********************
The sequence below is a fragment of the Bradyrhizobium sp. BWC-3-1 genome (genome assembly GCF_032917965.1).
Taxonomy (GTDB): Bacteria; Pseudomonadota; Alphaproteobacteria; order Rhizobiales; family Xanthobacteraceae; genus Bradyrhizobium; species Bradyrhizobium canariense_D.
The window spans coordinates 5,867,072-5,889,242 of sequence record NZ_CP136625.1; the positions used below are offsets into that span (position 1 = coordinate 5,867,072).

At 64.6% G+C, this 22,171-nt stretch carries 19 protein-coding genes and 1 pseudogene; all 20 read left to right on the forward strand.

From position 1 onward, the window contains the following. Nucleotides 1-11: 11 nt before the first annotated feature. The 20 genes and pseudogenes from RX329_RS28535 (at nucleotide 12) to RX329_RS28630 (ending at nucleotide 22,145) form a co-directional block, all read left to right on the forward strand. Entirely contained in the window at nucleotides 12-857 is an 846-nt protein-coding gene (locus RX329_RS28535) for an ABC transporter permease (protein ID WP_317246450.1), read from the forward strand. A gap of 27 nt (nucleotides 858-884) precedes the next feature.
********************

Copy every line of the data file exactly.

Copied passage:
The sequence below is a fragment of the Bradyrhizobium sp. BWC-3-1 genome (genome assembly GCF_032917965.1).
Taxonomy (GTDB): Bacteria; Pseudomonadota; Alphaproteobacteria; order Rhizobiales; family Xanthobacteraceae; genus Bradyrhizobium; species Bradyrhizobium canariense_D.
The window spans coordinates 5,867,072-5,889,242 of sequence record NZ_CP136625.1; the positions used below are offsets into that span (position 1 = coordinate 5,867,072).

At 64.6% G+C, this 22,171-nt stretch carries 19 protein-coding genes and 1 pseudogene; all 20 read left to right on the forward strand.

From position 1 onward, the window contains the following. Nucleotides 1-11: 11 nt before the first annotated feature. The 20 genes and pseudogenes from RX329_RS28535 (at nucleotide 12) to RX329_RS28630 (ending at nucleotide 22,145) form a co-directional block, all read left to right on the forward strand. Entirely contained in the window at nucleotides 12-857 is an 846-nt protein-coding gene (locus RX329_RS28535) for an ABC transporter permease (protein ID WP_317246450.1), read from the forward strand. A gap of 27 nt (nucleotides 858-884) precedes the next feature.